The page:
BY MAT CLOUSER
BRANDON — For over 25 years, SolarFest has acted as a kind of traveling troubadour, utilizing art to inspire and educate about solar and other forms of renewable energy via its music-and-art festivals throughout Southwestern Vermont.
As of Wednesday, June 22, the nomadic portion of that existence was all but over. The non-profit organization formally announced its intention to put down permanent roots in Brandon at the old Steinberg Farm site on Steinberg Road.
SolarFest’s search for a home began in early 2021 following a generous donation from Tiffany and Kevin Bailey of High Peaks Solar in Wynantskill, New York. According to SolarFest’s Mike Bailey (no relation), the group sent out over 140 letters to various select boards throughout the region, gauging their interest in partnering on a new home.
They received about a dozen responses, of which Bailey said only a handful were deemed serious. As for the decision to pick Brandon, “It was one of those things that just came together,” he said.
“The arts and energy awareness in Brandon is high,” said the president of SolarFest’s board of trustees, Bill Laberge, discussing some of the reasons they felt Brandon was a good fit.
Bailey and Laberge were quick to point out the efforts of three Brandonites—Energy Committee Members Jim Emerson and Jack Schneider and select board member Tim Guiles— as influencing their decision.
“Brandon came through loud and strong,” said SolarFest’s head of workforce development Joanne Coons—who was also a part of SolarFest’s search-and-acquisition task force—echoing the sentiment as she gave a public tour of the grounds.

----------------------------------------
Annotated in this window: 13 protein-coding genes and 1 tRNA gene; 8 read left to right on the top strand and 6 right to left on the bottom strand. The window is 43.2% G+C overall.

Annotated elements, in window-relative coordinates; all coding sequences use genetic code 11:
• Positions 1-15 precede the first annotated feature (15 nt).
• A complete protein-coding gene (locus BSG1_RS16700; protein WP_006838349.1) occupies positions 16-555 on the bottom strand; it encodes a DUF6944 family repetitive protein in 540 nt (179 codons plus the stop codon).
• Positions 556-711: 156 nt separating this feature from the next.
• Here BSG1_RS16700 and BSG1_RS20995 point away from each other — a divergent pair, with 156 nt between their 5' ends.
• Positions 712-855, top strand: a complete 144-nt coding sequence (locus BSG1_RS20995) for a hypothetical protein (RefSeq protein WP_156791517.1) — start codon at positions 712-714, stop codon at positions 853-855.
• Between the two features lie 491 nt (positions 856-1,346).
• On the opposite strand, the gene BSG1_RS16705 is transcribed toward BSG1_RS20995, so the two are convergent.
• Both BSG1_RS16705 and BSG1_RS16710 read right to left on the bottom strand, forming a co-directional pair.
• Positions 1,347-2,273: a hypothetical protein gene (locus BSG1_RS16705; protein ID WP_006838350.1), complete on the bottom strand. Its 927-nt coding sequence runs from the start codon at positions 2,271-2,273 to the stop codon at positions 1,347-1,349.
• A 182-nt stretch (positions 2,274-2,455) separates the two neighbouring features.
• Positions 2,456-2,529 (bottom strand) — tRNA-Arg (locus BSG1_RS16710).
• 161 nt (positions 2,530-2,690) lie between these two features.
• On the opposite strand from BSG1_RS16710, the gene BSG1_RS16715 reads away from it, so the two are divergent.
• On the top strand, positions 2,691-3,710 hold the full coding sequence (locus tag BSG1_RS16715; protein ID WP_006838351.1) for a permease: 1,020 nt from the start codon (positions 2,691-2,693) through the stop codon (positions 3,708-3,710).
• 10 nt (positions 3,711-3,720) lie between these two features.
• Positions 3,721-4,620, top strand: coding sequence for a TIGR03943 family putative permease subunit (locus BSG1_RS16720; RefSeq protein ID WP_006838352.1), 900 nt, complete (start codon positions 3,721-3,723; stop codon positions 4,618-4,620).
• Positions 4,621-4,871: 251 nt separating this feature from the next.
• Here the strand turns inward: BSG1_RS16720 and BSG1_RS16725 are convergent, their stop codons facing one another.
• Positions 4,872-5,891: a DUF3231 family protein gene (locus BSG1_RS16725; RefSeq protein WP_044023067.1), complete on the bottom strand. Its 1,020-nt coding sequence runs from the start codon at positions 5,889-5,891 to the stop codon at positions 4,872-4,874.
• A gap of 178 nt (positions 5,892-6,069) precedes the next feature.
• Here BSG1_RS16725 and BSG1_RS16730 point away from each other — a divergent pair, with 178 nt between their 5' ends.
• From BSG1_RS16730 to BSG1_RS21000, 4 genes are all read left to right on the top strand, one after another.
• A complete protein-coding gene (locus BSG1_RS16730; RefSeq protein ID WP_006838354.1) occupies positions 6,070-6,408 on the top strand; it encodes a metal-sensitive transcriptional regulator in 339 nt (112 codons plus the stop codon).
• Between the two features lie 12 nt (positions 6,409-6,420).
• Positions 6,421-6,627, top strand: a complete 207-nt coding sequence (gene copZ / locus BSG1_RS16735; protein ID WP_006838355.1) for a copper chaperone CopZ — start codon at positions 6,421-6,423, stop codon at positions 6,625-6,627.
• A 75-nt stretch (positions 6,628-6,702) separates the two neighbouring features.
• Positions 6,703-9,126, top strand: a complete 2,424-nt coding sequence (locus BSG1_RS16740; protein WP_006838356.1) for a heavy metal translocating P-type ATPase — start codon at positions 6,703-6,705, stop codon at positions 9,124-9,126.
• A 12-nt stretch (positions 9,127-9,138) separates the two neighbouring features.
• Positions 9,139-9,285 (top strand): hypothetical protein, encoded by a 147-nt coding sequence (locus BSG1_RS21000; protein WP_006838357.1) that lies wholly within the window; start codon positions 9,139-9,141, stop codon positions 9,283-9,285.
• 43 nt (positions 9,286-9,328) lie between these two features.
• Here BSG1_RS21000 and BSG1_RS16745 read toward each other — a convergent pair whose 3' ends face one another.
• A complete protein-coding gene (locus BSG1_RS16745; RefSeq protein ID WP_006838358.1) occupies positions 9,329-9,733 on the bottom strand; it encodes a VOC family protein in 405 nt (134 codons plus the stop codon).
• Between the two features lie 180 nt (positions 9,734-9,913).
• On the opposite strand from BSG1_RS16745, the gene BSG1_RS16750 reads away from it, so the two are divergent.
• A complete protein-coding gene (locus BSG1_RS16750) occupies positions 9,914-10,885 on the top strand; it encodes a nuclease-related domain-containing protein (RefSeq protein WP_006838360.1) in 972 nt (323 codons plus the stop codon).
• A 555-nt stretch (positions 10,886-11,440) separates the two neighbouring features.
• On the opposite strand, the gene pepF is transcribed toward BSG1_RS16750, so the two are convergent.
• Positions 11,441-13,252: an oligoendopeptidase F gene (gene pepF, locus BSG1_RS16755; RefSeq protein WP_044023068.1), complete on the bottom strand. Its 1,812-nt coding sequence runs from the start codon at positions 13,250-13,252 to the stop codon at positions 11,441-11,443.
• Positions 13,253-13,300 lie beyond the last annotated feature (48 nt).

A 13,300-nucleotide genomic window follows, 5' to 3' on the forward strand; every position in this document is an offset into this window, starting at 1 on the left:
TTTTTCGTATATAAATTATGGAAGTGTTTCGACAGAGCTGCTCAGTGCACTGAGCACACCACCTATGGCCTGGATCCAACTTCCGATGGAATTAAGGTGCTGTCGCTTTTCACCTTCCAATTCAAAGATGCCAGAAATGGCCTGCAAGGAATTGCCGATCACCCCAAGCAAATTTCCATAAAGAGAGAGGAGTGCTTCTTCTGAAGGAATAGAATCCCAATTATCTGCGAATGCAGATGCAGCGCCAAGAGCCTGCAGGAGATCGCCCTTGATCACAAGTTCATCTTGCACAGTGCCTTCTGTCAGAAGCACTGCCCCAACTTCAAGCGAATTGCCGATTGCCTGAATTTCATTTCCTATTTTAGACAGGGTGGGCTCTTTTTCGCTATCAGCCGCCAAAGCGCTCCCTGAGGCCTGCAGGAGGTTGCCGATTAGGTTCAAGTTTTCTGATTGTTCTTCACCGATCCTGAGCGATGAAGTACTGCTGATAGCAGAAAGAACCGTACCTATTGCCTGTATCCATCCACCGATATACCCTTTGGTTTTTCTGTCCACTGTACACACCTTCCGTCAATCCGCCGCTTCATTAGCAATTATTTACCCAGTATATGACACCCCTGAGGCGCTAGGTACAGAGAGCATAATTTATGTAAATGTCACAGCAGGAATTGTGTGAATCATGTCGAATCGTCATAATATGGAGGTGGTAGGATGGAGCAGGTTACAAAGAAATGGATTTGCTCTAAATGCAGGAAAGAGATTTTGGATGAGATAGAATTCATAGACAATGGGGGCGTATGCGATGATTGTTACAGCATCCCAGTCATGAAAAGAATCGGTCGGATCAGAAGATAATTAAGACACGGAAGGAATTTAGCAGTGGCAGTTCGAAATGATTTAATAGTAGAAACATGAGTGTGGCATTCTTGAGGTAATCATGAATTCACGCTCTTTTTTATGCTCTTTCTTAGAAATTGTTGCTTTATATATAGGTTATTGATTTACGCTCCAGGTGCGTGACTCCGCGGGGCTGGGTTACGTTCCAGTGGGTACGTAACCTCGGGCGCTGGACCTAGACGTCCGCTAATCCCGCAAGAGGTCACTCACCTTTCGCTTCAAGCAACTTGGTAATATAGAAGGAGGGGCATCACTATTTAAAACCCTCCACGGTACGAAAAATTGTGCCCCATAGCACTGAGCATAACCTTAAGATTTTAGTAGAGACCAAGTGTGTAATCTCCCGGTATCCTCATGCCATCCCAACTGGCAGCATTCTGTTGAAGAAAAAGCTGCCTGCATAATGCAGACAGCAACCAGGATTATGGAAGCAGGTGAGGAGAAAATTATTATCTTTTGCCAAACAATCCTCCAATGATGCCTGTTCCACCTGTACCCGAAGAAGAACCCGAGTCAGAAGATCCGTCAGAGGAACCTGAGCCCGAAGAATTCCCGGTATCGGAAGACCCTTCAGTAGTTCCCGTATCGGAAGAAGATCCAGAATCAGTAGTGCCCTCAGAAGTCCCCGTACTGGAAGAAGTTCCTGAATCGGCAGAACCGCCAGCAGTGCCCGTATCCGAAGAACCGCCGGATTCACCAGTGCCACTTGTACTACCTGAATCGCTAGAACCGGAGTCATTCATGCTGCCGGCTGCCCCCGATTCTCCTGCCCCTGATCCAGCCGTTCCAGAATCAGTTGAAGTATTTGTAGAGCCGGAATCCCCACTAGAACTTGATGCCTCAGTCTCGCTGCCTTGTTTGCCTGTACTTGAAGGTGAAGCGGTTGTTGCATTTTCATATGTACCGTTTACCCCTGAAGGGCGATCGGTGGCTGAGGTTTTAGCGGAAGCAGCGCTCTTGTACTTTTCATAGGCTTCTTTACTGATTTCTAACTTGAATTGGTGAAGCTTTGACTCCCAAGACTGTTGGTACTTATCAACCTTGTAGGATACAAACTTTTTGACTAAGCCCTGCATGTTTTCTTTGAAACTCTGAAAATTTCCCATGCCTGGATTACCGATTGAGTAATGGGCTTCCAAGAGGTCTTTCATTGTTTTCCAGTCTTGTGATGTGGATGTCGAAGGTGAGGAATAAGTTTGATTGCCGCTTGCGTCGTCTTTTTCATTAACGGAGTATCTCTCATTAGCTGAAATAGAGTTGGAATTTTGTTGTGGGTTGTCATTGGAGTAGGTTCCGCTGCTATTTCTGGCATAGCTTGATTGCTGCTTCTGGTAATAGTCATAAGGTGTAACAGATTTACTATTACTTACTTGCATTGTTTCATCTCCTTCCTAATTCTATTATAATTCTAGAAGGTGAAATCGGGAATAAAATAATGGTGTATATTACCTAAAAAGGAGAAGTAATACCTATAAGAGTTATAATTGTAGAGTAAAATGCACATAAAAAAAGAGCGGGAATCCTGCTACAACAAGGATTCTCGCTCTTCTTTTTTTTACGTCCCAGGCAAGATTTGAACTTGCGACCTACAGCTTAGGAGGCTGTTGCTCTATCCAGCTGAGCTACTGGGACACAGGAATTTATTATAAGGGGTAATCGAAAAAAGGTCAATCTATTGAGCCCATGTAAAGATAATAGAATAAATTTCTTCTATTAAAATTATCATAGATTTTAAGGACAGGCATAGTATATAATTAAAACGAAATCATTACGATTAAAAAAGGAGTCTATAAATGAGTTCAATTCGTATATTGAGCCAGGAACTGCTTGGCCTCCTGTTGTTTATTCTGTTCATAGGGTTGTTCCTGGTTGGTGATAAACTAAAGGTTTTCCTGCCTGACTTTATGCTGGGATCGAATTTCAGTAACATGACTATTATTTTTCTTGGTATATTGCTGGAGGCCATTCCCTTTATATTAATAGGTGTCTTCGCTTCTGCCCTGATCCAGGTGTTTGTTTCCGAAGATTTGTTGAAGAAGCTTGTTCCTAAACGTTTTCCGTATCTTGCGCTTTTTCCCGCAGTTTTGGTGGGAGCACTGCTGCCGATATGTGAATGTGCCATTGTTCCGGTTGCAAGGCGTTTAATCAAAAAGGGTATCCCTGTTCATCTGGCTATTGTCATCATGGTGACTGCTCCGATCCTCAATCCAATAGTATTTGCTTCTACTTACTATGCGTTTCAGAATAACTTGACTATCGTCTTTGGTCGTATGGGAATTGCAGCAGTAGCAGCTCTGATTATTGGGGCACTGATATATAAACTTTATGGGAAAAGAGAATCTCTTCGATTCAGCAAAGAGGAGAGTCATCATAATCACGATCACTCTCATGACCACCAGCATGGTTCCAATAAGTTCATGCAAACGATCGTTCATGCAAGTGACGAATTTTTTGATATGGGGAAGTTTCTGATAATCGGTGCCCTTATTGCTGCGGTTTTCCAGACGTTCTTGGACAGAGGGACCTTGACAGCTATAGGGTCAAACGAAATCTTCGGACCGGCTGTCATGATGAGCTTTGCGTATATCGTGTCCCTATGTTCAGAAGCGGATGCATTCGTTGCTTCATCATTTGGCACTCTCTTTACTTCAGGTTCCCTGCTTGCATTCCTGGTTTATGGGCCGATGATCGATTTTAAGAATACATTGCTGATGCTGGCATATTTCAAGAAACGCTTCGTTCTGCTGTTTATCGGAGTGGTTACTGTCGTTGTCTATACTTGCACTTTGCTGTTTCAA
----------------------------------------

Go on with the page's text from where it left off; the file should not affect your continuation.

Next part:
In addition to the music-and-arts festival, the group has big plans for its new home. One of several projects is a year-round technology demonstration center that will feature “the latest renewable energy, green buildings, and regenerative agriculture and other practices for sustainable energy,” pollinator gardens and wetland trails, and a community solar field.
Another major initiative is workforce development training and mentoring focused on career-changers looking to re-skill — a program that the organizers say they plan to extend to students at OVUHS.
“The state [of Vermont] needs 40,000 people for weatherization,” said Laberge, discussing the potential workforce benefits of a training center. “Where will they come from? Maybe they’re already here.”
According to the organizers, COVID and the search for a new home delayed the planning for this year’s event — now slated for September 10. Organizers acknowledged that this year’s event would be more of a celebration of things to come than the multi-day parties of the past that drew nearly 7,000 attendees at their peak.
Yet, they’re not going to let that diminish their goals. “Our purpose is to help spread info and encourage people to switch [to renewables],” said an upbeat Laberge.
“We don’t just want to be a weekend festival,” he continued. “We want to teach you things you didn’t even know you didn’t know.”
“We’re not rich people,” said Laberge’s wife, Jill, speaking of their switch at home to renewable energy. “We did it, and we want to help others do it.”